Man Describes His Close Encounter With A Lightning Strike
“It was nerve racking, it jolted me. I was kind-of shocked for a second. The umbrella flew out of my hand and I was kind-of disoriented and ran to my car and just tried to get out of harms way,” recounts Romulus McNeill after he found himself way too close to a cloud-to-ground lightning strike.
WeatherNation Meteorologist Meredith Garofalo spoke with Romulus about this video, showing an incredibly-close lightning strike that occurred on Thursday.
“We were having a teacher-parent conference night for back to school and it was 6:42 p.m. and every one had already left the building. I had reservations about going
outside because I didn’t want to get struck by lightning. And when I went outside, it just struck. And it was just kind-of shocking. It was nerve racking, it jolted me.
I was kind-of shocked for a second. The umbrella flew out of my hand and I was kind-of disoriented and ran to my car and just tried to get out of harms way,” describes Romulus.
Cloud-to-ground lightning strikes happen in an instant. Lightning can strike miles from the base or top of a thunderstorm cloud. Always remember, ‘When Thunder Roars, Head Indoors.’
Romulus continues his experience, “I felt like a static shock to my body. Like I said it hit on my right side and it was so quick, I just instantly got nervous and nerve racked. My principal said he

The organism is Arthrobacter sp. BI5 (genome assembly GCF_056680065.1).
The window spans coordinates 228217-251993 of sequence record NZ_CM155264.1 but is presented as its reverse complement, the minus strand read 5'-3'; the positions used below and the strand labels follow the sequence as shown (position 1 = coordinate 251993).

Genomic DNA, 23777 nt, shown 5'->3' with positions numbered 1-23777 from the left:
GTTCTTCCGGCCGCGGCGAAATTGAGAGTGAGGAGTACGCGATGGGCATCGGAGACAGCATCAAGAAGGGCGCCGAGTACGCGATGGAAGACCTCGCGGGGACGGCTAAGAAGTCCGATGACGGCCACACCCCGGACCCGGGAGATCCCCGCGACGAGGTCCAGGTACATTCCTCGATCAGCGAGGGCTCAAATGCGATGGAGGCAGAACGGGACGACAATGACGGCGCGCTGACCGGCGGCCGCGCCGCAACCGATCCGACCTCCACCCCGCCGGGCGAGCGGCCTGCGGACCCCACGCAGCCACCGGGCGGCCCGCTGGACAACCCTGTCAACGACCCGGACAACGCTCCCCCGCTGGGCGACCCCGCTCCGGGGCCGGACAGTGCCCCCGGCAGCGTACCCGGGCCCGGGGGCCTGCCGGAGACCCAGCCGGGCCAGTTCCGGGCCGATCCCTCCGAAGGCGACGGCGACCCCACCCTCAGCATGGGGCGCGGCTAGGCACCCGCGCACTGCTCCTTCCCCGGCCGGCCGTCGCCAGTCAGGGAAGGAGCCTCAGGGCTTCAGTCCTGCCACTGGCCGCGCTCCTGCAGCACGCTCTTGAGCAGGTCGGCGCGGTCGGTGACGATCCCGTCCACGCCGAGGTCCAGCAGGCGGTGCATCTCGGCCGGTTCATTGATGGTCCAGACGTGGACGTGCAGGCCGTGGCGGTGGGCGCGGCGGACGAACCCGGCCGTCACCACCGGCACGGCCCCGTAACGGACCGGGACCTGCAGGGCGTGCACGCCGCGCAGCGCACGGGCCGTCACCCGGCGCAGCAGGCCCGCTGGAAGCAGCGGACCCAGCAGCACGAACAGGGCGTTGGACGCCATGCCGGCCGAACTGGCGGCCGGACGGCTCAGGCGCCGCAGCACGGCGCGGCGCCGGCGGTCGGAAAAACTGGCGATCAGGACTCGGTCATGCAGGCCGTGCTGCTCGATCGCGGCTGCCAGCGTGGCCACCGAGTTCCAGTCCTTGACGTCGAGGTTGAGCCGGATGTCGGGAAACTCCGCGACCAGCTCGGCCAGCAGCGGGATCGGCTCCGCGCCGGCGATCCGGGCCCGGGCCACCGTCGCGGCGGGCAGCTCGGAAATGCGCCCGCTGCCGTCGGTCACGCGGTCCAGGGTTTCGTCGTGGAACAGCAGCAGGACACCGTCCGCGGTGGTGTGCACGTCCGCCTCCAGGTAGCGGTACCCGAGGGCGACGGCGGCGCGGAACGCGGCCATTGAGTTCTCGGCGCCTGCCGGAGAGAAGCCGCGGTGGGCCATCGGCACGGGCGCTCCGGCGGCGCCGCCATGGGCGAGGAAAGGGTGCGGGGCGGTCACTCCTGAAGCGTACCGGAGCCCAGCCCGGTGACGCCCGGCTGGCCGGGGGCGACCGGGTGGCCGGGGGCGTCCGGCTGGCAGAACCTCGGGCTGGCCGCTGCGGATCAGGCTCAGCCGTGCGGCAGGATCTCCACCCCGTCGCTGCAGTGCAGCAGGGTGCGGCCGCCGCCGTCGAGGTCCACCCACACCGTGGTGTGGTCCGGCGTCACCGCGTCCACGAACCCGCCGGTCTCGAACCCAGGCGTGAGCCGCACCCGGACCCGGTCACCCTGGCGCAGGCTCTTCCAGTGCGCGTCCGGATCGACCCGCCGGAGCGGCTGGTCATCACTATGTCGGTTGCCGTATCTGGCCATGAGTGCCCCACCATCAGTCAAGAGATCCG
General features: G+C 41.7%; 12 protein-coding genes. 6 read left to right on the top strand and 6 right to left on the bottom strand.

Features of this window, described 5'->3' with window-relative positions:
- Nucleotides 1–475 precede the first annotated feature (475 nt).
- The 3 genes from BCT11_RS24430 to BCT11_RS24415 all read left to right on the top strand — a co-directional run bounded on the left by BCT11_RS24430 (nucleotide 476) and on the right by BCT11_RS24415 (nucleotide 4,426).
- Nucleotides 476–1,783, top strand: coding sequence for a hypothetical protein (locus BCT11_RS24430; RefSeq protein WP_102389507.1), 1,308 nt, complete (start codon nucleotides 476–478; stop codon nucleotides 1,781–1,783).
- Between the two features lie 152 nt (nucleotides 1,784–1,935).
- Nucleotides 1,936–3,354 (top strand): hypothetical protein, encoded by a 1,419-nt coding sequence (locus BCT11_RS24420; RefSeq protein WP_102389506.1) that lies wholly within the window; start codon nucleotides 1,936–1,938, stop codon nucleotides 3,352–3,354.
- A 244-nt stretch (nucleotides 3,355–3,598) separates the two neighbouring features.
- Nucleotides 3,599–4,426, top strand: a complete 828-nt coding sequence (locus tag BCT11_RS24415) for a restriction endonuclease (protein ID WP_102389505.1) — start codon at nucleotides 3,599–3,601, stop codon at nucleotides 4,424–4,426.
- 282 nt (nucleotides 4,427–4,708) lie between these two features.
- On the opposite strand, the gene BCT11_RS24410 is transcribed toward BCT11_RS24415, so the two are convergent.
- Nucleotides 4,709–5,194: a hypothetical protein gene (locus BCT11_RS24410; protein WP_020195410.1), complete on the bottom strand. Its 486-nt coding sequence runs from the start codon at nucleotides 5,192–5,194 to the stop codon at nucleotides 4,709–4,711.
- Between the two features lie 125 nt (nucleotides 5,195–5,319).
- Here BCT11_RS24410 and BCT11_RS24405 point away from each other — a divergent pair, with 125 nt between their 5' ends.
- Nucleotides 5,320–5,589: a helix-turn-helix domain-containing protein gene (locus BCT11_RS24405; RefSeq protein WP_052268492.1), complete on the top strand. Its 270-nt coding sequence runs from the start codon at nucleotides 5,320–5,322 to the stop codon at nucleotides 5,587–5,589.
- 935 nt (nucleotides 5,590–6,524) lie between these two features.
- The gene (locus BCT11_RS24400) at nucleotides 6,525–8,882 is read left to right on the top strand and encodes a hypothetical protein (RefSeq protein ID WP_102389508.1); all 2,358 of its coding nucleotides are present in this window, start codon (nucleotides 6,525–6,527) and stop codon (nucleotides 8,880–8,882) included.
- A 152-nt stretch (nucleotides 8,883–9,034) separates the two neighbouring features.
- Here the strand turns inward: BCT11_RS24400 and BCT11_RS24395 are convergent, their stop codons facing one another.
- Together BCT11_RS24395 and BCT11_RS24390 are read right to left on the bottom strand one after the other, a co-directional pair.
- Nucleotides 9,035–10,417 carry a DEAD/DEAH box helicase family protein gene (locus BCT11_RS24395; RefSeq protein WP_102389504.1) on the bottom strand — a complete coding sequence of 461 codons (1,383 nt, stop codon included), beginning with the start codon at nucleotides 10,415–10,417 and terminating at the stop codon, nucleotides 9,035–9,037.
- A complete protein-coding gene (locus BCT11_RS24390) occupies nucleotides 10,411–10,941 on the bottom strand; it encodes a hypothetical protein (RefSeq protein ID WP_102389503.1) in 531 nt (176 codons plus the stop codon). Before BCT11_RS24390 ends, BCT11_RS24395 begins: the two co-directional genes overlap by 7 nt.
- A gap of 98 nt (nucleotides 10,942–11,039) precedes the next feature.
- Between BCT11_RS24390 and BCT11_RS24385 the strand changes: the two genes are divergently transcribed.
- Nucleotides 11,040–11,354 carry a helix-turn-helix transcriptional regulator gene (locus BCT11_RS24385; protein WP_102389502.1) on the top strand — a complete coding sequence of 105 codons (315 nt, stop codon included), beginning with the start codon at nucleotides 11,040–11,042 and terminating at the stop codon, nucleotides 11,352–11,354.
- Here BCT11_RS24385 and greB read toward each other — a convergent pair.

watched it through the inside of the building. He saw it from inside the building. It was thunder and lightning at the same time. What was crazy was that I saw the
lightning strike in front of me across the street by a store, but the lightning actually…I guess may have diverted or it could have been another lightning strike that
came right towards me.”
In terms of advice for folks reading/watching this story?
“I’m going to be super careful about going outside in any lightning period…or thunder!”
Our appreciation to Romulus for allowing us to share this weather story to help others truly understand the dangers of lightning!
For WeatherNation, Meteorologist Steve Glazier